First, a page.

Preventive, contingency measures reinforced as monsoon sets in Cox’s Bazar
Cox’s Bazar, 1 June 2018: With rains starting to intermittently flood the Rohingya refugee camps, the World Health Organization and other health sector partners are further strengthening preventive and contingency measures to minimize the health impact of monsoons for the nearly 1.3 million vulnerable populations in Cox’s Bazar.
“WHO and health sector partners are working with Bangladesh government to maintain life-saving primary and secondary health services for Rohingya refugees and their host communities in the ongoing rainy season. Heavy rains, floods and cyclone are expected to further deteriorate the already suboptimal water and sanitation conditions in the overcrowded refugee camps, increasing the risk of infectious disease such as acute watery diarrhea, cholera, hepatitis, dengue fever and malaria, among others,” Dr Bardan Jung Rana, WHO Representative to Bangladesh, said.
As a preventive measure, a massive cholera vaccination campaign was conducted in May targeting one million people – the refugees, their host communities and people residing in close vicinity to the camps. This was the second massive cholera vaccination campaign for the Rohingyas, with 900 000 doses administered in November-December last year.
As part of the contingency measures, 18 diarrhea treatment centers (DTC) with a total bed capacity of 522, and 41 oral rehydration points (ORPs), have been planned across the various camps.
Sixteen mobile medical teams (MMTs) have been constituted, trained and kept ready for immediate deployment in the event of outbreak of infectious diseases, floods and landslide. Each MMT constitutes of a doctor, paramedic/nurse, midwife, dispenser, and protection officer, and has been trained to deliver immediate life-saving first line of services, and facilitate referrals.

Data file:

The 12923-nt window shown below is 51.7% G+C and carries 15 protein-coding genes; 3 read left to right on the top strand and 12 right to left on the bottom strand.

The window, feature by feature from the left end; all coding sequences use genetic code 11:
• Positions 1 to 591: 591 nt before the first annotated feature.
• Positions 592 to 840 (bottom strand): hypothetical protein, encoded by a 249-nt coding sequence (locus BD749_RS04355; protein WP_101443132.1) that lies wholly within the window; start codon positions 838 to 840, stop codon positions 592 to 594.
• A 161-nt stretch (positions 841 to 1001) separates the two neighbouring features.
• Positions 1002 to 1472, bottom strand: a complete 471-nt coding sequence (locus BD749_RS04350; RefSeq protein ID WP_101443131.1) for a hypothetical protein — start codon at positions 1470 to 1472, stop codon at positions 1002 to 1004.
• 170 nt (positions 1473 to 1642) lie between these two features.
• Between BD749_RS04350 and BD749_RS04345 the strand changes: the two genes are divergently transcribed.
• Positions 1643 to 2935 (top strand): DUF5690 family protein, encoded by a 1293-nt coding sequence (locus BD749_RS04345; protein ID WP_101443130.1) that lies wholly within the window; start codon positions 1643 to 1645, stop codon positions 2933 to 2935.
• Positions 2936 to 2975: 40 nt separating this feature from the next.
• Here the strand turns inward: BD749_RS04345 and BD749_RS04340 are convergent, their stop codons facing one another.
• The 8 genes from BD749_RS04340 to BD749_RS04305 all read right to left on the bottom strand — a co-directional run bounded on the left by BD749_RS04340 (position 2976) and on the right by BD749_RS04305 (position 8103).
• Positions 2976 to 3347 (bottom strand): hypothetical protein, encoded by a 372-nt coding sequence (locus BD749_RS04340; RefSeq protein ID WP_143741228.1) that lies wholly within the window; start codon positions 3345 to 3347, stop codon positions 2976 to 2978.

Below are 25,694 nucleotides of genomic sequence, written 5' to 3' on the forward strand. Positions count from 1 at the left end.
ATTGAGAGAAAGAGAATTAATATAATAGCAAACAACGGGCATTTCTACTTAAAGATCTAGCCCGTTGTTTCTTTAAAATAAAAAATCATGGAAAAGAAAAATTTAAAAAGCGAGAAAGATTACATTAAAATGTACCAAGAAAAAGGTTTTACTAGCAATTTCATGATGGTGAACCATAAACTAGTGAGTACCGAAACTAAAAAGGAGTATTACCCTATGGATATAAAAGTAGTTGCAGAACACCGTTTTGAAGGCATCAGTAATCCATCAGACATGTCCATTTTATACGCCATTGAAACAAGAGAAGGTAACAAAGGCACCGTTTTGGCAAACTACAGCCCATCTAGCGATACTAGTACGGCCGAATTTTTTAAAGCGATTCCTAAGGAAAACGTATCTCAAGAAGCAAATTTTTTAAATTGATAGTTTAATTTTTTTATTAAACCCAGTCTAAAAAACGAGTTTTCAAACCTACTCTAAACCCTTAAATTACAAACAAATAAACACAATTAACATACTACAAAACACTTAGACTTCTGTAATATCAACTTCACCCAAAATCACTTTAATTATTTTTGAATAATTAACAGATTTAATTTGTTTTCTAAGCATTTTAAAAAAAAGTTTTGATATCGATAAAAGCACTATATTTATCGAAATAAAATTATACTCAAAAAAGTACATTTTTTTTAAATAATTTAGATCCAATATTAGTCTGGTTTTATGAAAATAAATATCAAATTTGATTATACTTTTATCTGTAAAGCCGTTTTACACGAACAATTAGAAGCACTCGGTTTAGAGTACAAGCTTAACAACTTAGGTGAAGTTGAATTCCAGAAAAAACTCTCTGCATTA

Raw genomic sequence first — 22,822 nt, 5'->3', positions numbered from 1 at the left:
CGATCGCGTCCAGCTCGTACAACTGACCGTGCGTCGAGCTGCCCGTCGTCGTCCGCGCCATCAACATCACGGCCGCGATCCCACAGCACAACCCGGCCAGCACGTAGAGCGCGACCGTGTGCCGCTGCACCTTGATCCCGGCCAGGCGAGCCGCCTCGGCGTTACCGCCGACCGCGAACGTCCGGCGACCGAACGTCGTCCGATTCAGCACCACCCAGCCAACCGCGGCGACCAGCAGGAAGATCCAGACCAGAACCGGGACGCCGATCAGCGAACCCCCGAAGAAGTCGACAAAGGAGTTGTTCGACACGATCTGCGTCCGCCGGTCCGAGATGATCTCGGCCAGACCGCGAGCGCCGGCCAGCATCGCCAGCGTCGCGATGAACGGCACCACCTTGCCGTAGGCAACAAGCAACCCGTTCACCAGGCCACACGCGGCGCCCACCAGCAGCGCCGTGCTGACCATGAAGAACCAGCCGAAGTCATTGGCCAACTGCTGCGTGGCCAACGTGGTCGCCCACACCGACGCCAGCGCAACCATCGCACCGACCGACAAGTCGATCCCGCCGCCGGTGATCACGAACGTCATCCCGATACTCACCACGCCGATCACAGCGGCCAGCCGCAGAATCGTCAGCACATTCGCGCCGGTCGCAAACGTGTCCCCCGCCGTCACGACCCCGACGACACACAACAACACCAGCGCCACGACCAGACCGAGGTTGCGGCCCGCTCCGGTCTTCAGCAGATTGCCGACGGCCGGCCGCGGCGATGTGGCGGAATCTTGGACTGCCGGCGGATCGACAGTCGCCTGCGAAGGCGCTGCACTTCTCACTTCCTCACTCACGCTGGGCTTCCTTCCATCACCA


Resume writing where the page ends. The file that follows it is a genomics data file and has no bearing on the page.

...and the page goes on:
WHO has prepositioned 75 metric tons of cholera treatment supplies. WHO’s stockpile for monsoons also includes 20 basic Inter-Agency Emergency Health Kits (IEHKs) with drugs, medical devices and equipment to meet the health needs of 200 000 people for three months. All medical equipment and supplies have been stocked-up at locations identified as secure during the mapping of health facilities. The supplies are for use by health sector partners and MMTs.
The health sector continues monitor health facilities that need to be decommissioned or upgraded.
“The Government of Bangladesh values the support of all health partners in strengthening the health care delivery system, which is critical to save lives in the current settings, and also if the situation worsens,” says Professor Dr. Abdus Salam, Civil Surgeon, Cox’s Bazar.
To reduce the risk of an outbreak of acute watery diarrhea, WHO has been supporting testing of quality of drinking water. WHO continues to provide water filters to health facilities, ORPs close to contaminated water source and family filters, prioritizing pregnant women.
As part of contingency planning, camp-level focal points have been identified and trained earlier on emergency response plans. The list of secondary health facilities, those expected to be operational 24X7, isolation facilities and ambulances is being reviewed and updated periodically.
Earlier in the week, WHO organized a refresher training for health sector partners on early warning, alert and reporting system (EWARS which is a WHO-led surveillance system to identify disease outbreaks), with the focus on notification of cases of acute watery diarrhea and procedure for diarrheal treatment centers.
“The ongoing phase is critical, as the health risks are huge in the ongoing rainy season, and the grossly underfunded health sector, including WHO, is struggling to ensure continuity of services to save lives of this highly vulnerable population,” the WHO Representative said.